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Justice: Laws need changed on child abuse disclosure, but hands tied federally

By Steven Allen Adams, The Parkersburg News and Sentinel

CHARLESTON, W.Va. — Gov. Jim Justice said Tuesday that while he would support changing state laws to lessen restrictions on the kinds of information West Virginia human resources officials can disclose when the death of a child is involved, he said federal laws also tie their hands.

Speaking during his weekly administration briefing Tuesday from the State Capitol Building, Justice confirmed that Child Protective Service (CPS) workers within the state Department of Human Services were unaware of the circumstances behind the death of a 14-year-old girl in Boone County after law enforcement officers found her in what they called a “skeletal state” due to years of malnutrition.

“The CPS folks from what I understand had no idea about this child, no idea whatsoever,” Justice said.

The child’s mother, 49-year-old Julie Anne Stone Miller, was charged last week with child neglect causing death. According to a criminal complaint filed by the Boone County Sheriff’s Department, the child was found “emaciated to a skeletal state.”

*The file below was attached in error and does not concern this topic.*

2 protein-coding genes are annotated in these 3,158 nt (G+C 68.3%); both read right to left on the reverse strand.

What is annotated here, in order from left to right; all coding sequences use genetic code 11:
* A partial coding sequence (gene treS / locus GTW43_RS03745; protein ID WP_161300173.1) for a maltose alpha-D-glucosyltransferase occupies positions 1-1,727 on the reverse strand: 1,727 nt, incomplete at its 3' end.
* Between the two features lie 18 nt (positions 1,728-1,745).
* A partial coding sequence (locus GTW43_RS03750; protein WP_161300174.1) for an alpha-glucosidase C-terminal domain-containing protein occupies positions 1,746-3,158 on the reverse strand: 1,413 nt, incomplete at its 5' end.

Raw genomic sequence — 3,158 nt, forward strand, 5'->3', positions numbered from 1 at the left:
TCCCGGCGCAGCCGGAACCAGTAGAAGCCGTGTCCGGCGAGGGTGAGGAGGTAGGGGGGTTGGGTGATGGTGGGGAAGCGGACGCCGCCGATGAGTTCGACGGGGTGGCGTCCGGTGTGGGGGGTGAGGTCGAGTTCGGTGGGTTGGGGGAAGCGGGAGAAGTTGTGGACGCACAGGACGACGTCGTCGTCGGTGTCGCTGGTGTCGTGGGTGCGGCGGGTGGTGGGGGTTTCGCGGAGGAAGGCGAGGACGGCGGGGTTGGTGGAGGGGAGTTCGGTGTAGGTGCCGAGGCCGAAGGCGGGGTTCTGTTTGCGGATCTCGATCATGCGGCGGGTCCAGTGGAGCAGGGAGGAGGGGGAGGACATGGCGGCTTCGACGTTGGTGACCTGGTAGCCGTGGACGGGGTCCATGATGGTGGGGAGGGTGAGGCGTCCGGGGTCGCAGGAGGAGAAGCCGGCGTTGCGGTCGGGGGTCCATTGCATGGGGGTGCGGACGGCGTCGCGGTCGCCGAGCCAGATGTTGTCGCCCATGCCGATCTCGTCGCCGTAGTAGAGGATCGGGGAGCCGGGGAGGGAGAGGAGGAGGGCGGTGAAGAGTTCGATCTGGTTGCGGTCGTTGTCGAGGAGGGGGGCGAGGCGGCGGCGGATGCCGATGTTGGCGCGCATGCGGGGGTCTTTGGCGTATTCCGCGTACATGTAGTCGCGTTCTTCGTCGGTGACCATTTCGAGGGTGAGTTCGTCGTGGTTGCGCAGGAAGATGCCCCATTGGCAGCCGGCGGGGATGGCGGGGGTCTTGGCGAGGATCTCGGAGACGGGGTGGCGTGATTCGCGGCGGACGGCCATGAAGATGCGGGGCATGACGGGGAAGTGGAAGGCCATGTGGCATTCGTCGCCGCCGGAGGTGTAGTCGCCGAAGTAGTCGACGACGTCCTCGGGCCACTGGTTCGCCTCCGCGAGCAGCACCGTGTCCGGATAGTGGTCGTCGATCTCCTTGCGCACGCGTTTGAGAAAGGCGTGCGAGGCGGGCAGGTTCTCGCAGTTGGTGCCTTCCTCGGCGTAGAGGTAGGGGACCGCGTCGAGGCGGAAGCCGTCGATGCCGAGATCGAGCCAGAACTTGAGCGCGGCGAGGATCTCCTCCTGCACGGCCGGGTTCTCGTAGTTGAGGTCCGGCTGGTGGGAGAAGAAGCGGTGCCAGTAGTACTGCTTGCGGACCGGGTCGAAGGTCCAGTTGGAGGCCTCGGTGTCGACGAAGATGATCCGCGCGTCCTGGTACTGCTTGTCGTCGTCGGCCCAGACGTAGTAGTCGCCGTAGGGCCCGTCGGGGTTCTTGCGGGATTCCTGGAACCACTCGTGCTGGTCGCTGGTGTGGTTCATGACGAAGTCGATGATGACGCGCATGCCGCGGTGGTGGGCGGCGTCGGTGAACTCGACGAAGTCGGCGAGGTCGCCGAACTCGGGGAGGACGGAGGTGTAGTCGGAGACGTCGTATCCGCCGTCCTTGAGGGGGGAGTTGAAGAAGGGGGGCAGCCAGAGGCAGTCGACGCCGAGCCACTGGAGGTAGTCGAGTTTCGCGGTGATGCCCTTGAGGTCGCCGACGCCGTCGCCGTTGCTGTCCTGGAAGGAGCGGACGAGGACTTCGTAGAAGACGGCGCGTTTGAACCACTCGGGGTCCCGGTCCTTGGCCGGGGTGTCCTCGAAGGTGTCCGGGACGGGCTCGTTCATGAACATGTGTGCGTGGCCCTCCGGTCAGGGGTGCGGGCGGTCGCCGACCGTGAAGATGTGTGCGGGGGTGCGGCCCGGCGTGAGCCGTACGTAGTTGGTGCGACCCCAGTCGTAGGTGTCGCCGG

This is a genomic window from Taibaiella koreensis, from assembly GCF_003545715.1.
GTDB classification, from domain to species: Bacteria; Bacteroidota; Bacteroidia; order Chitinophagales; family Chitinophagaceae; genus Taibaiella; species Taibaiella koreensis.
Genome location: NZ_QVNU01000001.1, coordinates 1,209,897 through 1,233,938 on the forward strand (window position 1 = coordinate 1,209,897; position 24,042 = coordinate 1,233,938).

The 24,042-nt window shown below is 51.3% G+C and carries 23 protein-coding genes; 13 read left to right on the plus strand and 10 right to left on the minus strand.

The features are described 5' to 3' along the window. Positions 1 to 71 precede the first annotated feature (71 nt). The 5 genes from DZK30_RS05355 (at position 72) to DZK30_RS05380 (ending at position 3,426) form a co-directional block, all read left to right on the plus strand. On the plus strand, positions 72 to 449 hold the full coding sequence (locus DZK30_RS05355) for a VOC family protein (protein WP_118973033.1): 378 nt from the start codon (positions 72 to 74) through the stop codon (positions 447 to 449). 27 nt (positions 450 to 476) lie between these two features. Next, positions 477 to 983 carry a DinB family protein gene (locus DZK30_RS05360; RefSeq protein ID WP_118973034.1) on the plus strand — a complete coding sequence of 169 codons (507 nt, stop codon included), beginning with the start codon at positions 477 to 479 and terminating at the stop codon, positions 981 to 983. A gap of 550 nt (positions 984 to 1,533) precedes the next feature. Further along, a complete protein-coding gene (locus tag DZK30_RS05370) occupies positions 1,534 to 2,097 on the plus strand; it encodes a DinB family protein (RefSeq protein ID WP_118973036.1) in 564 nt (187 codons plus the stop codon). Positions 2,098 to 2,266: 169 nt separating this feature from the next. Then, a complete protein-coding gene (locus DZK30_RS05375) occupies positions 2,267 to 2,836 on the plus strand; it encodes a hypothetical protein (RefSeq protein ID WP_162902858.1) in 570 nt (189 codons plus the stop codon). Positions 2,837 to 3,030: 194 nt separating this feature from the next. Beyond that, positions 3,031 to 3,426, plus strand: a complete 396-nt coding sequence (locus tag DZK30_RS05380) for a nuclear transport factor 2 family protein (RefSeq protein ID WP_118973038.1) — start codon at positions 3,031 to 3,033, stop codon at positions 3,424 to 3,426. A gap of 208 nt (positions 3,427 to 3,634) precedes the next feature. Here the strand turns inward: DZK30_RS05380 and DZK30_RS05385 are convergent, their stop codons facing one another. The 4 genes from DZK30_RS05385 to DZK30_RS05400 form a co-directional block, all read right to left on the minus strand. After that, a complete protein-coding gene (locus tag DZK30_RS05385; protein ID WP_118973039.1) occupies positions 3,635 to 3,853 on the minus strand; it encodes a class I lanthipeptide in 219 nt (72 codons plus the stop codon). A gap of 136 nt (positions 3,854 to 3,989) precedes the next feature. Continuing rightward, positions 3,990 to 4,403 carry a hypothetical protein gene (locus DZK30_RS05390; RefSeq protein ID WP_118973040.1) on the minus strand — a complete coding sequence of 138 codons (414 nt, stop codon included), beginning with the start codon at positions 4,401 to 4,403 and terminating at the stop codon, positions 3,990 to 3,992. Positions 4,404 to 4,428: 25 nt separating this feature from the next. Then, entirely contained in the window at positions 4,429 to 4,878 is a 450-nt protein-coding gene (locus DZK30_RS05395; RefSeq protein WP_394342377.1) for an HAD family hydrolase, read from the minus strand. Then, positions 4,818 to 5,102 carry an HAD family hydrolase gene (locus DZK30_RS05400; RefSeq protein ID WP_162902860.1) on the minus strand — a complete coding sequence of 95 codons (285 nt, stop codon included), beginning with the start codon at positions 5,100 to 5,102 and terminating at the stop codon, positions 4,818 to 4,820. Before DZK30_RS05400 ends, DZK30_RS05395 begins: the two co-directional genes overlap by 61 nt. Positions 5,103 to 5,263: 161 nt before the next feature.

According to interviews with family members, the child had been in and out of school since 2019 and had not been eating consistently for months and even years. More charges could be brought as deputies continue their investigation.

“This is a tragedy that is unthinkable … but stuff like this happens,” Justice said. “Really and truly, we have a lot of people out there that may have known of this kid.”

The governor’s revelation about CPS came one day after Cynthia Persily, cabinet secretary of DoHS, issued a statement expressing remorse for the death of the child, but stating that no information regarding the girl or any current of previous investigations would be released by the department.

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